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Two solicitors accused over file-sharing ‘bully tactics’
Thursday 11 March 2010 by Catherine Baksi
The Solicitors Regulation Authority has referred two solicitors from London firm Davenport Lyons to the Solicitors Disciplinary Tribunal over claims that the firm sent ‘bullying’ letters accusing hundreds of people of illegal file-sharing.
Consumer group Which? complained to the SRA in 2008 that Davenport Lyons partner David Gore and former partner Brian Miller had engaged in ‘bullying’ and ‘excessive’ conduct, while acting on behalf of client copyright holders.
It said the firm had sent out hundreds of letters, demanding compensation and costs for copyright infringements, and threatening court action.
Deborah Prince, head of legal affairs at Which?, said: ‘We’re pleased to see some action at last from the SRA and hope the tide is finally turning in favour of consumers. We want to see some decisive action to stop these bully-boy tactics.
‘Had the SRA decided not to pursue our complaint, its decision would have been very serious for the regulation of the legal profession,’ she added.
Mark Stephens, a partner at Stephens Finers Innocent who is representing the two solicitors involved, rejected the consumer group’s allegations. He said Davenport Lyons has a long tradition of protecting the rights of creators, and its methodology for handling illegal file-sharing cases conforms to industry best practice, and has been adopted in the Digital Economy Bill currently going through parliament.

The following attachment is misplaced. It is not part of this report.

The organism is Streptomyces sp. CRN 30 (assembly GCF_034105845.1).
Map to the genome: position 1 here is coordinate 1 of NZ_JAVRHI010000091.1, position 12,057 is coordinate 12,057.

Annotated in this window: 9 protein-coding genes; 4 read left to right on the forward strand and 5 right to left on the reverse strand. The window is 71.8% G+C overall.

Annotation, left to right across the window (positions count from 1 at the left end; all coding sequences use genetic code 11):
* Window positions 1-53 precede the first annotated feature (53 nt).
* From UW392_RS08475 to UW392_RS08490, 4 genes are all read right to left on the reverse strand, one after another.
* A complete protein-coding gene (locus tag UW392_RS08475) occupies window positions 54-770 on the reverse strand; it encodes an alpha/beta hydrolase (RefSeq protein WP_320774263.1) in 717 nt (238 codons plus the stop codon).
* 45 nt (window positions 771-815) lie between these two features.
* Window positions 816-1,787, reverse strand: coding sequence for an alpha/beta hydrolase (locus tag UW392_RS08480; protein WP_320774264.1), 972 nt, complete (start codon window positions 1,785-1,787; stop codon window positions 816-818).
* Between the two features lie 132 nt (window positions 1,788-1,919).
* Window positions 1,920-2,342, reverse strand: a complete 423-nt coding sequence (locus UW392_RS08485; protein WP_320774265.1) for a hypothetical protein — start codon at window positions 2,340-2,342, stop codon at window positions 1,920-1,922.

Stephens said it was not correct to say the solicitors’ conduct was inappropriate in the manner alleged by Which?, adding that Davenport Lyons has a 100% success rate for the illegal file-sharing cases that it has taken to court.
Stephens accepted that there was a ‘small concern’ regarding the information provided by the internet service provider, which Davenport Lyons had relied on. In a few cases, he said the ISP had wrongly identified the people involved. But once the error was discovered, the cases against them were not pursued.
There were also a number of people who had left their computers in an insecure state and third parties had gained control over them. Again, said Stephens, these people were subsequently not pursued.
The SDT will now examine the complaint to determine whether there is a case to answer. If it finds that there is, the tribunal will hear the case later in the year.
Davenport Lyons declined to comment.
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